Forcing the Balance, Or How I Learned to Stop Worshiping Star Wars and Understand Myself

This piece began in the Spring of 2002 as an essay that I thought would provide a compelling new understanding of the Star Wars films. After writing more than a dozen versions, I had yet to produce something that met with the approval of an editor I was working with. Frustrated, I put the piece away, figuring I’d come back to it a few years later, hoping the series’ final installment would give me what I needed to set things right. In the years between, seemingly unrelated events led me to an unexpected and crucial new understanding of myself, my entire life and all that I’d come to feel was most important for people. These things naturally seemed far more significant than any film analysis. And yet, to my surprise, I came to realize that these new insights were actually bound up with my interest in Star Wars, the ideas in the essay and the very fact that I failed to write it. Now, the piece itself has evolved into the larger story of how all these events came to pass.


Episode I: A Long Time Ago, In a Movie Theater Not So Far Away…

My earliest memory of Star Wars is pretty strange. Having heard the title, I somehow came to believe that the film was about battles between Hollywood celebrities — movie and TV stars, not massive gaseous body stars. To this day, burned on my brain is the image of a page from TV Guide with a big picture of Hollywood Squares center square mainstay Paul Lynde, grimace on his face as he points a gun, attempting to protect some sexy young starlet. I have no idea where this image came from. Did TV Guide actually run something like this, making some kind of pop-cultural reference to Star Wars? Was my seven-year-old mind so bizarre as to make up an image like this from scratch? I have no idea. Only as I wrote this piece did I think to look into the matter on the internet, where I found that Lynde had taken part in a Star Wars spoof on Donny & Marie Osmond’s variety show several months after the film was first released. In any case, I have no idea which was the bigger misunderstanding on my part, that Star Wars wasn’t at all what I somehow first thought it was, or that Paul Lynde was about the last person in Hollywood who could believably take on the macho role I’d assigned him.

It would be years before I’d learn enough to be set straight (pun intended) on Lynde. But it wouldn’t take long for me to learn what Star Wars really was. Sometime during the summer of 1977, with my dad and the father and son who lived next door, I went to the Roosevelt, a movie theater in Hyde Park, NY, lifelong home of the president (Franklin Delano) who gave his name to the theater. This was about a 25 minute drive from our house, a long way for us to go for a movie. But this was a time when there were only so many theaters around, and most or all still had just one screen. So when you wanted to see something specific, you went to where it was. Star Wars was playing at the Roosevelt, so that’s where we went. I don’t even remember the experience of seeing it that first time. I only remember the repercussions.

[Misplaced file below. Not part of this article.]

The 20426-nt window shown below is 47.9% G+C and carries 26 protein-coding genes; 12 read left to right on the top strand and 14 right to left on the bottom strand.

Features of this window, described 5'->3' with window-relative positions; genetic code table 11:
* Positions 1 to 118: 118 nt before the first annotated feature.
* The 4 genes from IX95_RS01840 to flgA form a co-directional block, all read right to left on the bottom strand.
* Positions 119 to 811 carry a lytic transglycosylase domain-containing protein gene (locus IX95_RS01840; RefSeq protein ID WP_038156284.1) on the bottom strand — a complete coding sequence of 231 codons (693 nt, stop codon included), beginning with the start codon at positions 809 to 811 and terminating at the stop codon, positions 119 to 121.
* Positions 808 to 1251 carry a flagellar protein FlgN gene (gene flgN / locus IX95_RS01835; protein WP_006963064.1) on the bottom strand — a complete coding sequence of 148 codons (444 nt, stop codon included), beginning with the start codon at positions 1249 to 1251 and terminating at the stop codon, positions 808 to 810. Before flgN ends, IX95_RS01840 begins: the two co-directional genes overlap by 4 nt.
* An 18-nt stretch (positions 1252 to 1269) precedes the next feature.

I would cut out the Roosevelt’s ad from every Sunday’s newspaper for months, reveling in how they’d change the banner each time, “Held Over — 20th Week,” “Held Over — 37th Week,” as if the film’s ever longer stay in the theater somehow validated me as a person a little more each week.

But the ads, of course, weren’t remotely enough. I became a magnet for all things Star Wars. I collected Star Wars trading cards. I got a color-it-yourself Star Wars poster — and colored it myself. I got a cardstock model of Darth Vader’s head, which I turned into a mask for a Halloween costume. I bought the 45 r.p.m. single of the disco version of the movie’s theme music — the first music recording I was ever inspired to buy. I bought the novelization. I bought comic books — both the regular size books with new stories, and the large-size books that retold the story of the film. I even found a blank notepad and created my own comic book, creating drawings and captions to tell the entire story. And, oh, the toys. How many action figures and play sets I got, and how much time my friends and I spent playing with them, reenacting scenes and inventing new ones, staging grand fights between good and evil. I still have most of these things — no original packaging, a few lost laser guns and ruffled pages, but all still in fairly good shape, and probably worth a nice chunk of change.